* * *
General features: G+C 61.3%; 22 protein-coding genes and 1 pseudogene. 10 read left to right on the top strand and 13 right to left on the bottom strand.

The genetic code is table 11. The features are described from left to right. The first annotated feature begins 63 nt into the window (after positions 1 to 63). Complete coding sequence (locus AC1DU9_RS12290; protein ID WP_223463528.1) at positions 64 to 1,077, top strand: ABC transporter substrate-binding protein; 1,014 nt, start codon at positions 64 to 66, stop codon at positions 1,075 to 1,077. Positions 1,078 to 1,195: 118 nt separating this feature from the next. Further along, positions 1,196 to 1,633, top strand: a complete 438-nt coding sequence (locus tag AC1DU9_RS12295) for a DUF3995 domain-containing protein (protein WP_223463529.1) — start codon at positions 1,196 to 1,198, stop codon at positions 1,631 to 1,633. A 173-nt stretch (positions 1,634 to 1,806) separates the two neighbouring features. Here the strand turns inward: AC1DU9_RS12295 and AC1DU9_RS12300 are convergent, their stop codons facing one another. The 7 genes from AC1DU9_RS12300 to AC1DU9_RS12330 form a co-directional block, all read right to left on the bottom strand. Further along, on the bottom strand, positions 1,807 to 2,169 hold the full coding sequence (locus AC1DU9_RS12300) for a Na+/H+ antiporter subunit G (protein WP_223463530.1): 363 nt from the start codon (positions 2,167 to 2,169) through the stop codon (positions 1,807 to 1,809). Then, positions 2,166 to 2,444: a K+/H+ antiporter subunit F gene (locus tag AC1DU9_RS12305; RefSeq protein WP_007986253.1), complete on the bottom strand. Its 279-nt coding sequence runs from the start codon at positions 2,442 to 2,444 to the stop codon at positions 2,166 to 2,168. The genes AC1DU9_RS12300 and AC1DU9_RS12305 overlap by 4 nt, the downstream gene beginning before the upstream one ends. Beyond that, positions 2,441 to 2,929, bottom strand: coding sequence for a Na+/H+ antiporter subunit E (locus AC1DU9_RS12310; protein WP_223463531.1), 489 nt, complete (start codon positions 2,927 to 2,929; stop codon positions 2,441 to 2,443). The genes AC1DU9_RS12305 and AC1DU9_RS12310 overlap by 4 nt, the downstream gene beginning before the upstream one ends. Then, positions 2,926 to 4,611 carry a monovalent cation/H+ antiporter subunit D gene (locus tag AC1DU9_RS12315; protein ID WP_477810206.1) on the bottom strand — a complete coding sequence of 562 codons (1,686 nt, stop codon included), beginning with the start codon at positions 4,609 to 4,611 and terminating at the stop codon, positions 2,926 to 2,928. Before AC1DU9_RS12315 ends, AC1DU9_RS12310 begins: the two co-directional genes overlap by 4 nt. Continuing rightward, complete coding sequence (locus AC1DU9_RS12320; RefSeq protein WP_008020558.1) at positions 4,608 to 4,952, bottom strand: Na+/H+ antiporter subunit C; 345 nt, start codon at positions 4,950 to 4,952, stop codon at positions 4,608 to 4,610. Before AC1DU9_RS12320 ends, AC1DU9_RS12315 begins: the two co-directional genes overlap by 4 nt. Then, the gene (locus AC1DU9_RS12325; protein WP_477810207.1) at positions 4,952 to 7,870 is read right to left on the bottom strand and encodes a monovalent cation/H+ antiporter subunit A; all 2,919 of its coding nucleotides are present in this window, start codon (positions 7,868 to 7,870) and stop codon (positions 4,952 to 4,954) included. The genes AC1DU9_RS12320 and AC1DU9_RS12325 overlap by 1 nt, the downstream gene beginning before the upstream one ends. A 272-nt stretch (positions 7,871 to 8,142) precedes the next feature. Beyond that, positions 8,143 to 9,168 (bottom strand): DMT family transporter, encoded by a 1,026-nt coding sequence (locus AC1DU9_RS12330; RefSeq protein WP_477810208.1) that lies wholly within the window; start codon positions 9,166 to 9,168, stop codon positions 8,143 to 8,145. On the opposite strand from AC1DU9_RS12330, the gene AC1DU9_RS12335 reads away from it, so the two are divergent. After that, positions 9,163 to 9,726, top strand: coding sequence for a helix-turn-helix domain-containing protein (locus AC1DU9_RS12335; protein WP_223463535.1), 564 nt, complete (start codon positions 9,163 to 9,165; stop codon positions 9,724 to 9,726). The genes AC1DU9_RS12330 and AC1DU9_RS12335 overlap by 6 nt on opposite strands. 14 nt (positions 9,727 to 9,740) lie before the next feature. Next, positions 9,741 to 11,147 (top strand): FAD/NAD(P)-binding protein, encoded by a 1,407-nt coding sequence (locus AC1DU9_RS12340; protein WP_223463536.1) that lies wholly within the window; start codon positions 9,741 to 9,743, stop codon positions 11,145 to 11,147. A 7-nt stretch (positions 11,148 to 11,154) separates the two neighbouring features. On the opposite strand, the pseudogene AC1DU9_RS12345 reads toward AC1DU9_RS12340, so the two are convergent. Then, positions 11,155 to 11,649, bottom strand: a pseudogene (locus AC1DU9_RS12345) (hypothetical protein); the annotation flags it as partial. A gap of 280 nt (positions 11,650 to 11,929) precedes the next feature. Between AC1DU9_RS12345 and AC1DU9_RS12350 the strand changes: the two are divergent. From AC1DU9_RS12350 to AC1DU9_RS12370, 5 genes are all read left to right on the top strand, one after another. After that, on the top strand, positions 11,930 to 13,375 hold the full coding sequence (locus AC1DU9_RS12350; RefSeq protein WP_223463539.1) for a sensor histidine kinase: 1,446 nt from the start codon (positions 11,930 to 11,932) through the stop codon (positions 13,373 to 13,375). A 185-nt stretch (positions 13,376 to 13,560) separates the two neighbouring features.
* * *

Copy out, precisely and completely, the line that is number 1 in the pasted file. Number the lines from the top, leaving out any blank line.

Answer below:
General features: G+C 61.3%; 22 protein-coding genes and 1 pseudogene. 10 read left to right on the top strand and 13 right to left on the bottom strand.